Incentive Centered Design

Making the Internet Safe, Fun, and Profitable

STIET News


 In the News: The Huffington Post ran a story on a study by STIET Co-PI, Professor Michael Wellman and STIET Fellow Elaine Wah that shows high-frequency stock trading is bad for profits, including those of high-frequency traders. Wellman also published an op-ed in TechCrunch about the work.

 40 Under 40! Former STIET fellow, Aniket Gune, has been named a Today Brand Innovators "40 Under 40" winner as one of the most innovative marketers under 40. Aniket is the Director of Social Media Acquisition at American Express, building end-to-end word-of-mouth social programs that drive card acquisition.

 Congrats! Former STIET fellow, Christopher Kiekintveld, has been awarded a CAREER grant for research on strategic decision making using computer gaming models.

Contact STIET

STIET Program
University of Michigan
3373 North Quad
105 S. State St.
Ann Arbor, MI 48109-1285
voice (734) 647-6333
fax (734) 615-3587

User login

Nov. 29 Seminar: John Wooders

Date: 
Thu, 11/29/2012 - 4:00pm - 5:30pm
Seminar Information: 

John Wooders

Distinguished Research Professor, University of Technology Sydney

"Blind Stealing: Experience and Expertise in a Mixed-Strategy Poker Experiment"
Location: 

4:00-5:30 pm
UM: 3100 North Quad, 105 S. State St.
WSU: 313 State Hall (via videoconference)

Seminar Description:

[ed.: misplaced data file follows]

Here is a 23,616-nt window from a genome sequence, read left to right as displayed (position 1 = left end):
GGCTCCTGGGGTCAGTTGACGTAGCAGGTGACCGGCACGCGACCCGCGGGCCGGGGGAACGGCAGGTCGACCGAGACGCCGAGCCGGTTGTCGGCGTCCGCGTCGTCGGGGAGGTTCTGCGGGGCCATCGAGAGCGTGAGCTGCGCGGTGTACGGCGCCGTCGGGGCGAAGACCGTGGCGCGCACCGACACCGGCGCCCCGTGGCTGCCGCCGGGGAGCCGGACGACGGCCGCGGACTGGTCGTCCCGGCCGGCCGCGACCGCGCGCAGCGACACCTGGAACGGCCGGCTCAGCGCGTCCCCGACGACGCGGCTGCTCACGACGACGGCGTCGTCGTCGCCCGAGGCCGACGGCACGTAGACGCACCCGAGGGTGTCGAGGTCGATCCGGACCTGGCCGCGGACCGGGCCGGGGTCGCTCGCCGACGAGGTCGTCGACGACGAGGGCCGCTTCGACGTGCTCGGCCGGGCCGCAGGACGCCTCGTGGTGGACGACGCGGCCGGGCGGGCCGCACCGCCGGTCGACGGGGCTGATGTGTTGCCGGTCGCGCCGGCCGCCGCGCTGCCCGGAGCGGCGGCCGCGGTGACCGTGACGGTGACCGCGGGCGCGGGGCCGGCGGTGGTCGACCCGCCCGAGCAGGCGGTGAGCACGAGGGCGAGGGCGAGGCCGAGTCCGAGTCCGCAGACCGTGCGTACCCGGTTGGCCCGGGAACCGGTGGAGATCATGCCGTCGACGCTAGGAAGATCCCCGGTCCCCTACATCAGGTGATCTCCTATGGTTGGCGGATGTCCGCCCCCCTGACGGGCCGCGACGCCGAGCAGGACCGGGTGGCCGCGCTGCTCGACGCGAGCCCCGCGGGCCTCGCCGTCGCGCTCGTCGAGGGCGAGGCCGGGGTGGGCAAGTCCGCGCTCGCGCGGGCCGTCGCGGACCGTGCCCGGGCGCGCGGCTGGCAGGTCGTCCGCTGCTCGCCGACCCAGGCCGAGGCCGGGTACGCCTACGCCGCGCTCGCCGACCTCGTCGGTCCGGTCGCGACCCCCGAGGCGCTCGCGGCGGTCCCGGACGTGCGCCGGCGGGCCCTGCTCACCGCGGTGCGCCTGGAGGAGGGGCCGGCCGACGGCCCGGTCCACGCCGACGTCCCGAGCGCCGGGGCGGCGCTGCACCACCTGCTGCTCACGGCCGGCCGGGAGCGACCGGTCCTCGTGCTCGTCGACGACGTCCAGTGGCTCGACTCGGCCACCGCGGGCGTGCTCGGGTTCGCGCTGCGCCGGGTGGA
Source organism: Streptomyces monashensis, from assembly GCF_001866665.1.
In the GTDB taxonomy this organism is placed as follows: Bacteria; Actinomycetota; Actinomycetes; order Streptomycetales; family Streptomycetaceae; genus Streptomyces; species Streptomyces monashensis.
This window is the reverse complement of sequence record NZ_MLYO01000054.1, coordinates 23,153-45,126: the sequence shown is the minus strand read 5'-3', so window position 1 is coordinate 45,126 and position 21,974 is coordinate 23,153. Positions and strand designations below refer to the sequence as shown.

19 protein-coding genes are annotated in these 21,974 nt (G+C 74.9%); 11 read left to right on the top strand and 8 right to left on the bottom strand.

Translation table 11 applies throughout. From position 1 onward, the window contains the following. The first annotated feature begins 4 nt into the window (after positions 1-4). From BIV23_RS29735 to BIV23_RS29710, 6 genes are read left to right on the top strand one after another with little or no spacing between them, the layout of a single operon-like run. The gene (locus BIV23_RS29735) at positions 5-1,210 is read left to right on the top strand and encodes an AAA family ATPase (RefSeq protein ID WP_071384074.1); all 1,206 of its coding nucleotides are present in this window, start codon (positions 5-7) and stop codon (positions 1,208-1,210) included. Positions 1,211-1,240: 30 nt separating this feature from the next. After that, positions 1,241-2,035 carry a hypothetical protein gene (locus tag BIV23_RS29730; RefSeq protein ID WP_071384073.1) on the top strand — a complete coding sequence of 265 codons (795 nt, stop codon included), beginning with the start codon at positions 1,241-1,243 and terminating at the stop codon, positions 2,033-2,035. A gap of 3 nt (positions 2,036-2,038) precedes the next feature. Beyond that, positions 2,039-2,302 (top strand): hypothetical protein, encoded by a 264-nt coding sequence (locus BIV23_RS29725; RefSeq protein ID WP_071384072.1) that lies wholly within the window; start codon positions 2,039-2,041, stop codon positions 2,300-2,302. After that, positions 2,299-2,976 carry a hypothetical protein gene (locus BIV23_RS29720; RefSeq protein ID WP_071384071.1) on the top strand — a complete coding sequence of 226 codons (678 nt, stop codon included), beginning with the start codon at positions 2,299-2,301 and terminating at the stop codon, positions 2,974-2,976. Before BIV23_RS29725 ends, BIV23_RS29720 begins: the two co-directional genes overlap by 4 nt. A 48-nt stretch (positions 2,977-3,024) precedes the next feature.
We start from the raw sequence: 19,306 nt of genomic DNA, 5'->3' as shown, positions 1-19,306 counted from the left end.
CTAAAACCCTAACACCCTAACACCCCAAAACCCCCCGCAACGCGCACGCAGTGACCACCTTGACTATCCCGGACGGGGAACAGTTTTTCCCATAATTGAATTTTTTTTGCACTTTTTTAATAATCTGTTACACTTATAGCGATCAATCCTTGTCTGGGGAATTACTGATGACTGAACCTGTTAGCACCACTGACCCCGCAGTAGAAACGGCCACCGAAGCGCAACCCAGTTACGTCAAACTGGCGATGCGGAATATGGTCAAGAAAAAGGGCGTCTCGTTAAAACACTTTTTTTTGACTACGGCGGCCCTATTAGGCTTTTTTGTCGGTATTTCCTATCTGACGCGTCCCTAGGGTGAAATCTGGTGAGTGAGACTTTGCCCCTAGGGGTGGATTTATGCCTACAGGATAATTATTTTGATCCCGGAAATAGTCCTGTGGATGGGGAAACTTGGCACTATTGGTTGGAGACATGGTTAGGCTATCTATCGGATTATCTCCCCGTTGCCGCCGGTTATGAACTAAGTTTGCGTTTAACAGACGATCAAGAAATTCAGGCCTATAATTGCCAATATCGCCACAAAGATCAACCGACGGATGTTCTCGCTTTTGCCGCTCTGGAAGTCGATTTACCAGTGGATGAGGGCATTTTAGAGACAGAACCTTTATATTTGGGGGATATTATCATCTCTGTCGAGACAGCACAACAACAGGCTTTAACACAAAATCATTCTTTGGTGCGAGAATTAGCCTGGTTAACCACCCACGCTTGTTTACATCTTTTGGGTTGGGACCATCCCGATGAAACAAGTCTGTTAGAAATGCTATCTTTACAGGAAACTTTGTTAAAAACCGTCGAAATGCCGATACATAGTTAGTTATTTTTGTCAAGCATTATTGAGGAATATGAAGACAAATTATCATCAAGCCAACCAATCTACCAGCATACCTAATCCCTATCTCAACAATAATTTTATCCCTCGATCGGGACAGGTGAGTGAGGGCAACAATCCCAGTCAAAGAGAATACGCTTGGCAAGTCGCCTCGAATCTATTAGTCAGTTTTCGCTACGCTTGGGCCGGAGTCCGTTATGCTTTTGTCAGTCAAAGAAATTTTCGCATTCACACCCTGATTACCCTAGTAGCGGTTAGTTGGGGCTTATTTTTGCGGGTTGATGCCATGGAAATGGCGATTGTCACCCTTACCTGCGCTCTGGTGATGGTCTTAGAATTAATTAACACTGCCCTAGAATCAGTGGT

We explore the role of experience in mixed-strategy games by comparing the behavior of novice poker players to the behavior of expert players who have extensive experience playing poker online. Our experimental game is a simplified representation of heads-up play in Texas Hold-em, where one player (the "small blind") has an incentive to steal the ante/blind of the other player (the "big blind"). We find significant differences in their play. The initial frequencies with which experts bet and call are closer to the equilibrium frequencies than are those of novice players. And, while the betting and calling frequencies of both novices and experts exhibit too much heterogeneity to be consistent with minimax play, the frequencies of experts exhibit less heterogeneity. There is no evidence of learning by the experts. In contrast, the betting and calling frequencies of novices move substantially closer to the equilibrium frequencies over the course of the experiment.

Wooders.jpg
Seminar Speaker Bio: 

John Wooders is a Distinguished Research Professor at the University of Technology Sydney. He holds a Ph.D. in Economics from Cornell University. Professor Wooders' research develops novel theory and combines it with data from the field and the laboratory to understand strategic behavior in games and markets.

Website: http://www.finance.uts.edu.au/staff/johnwooders

AttachmentSize
Blind Stealing.pdf430.27 KB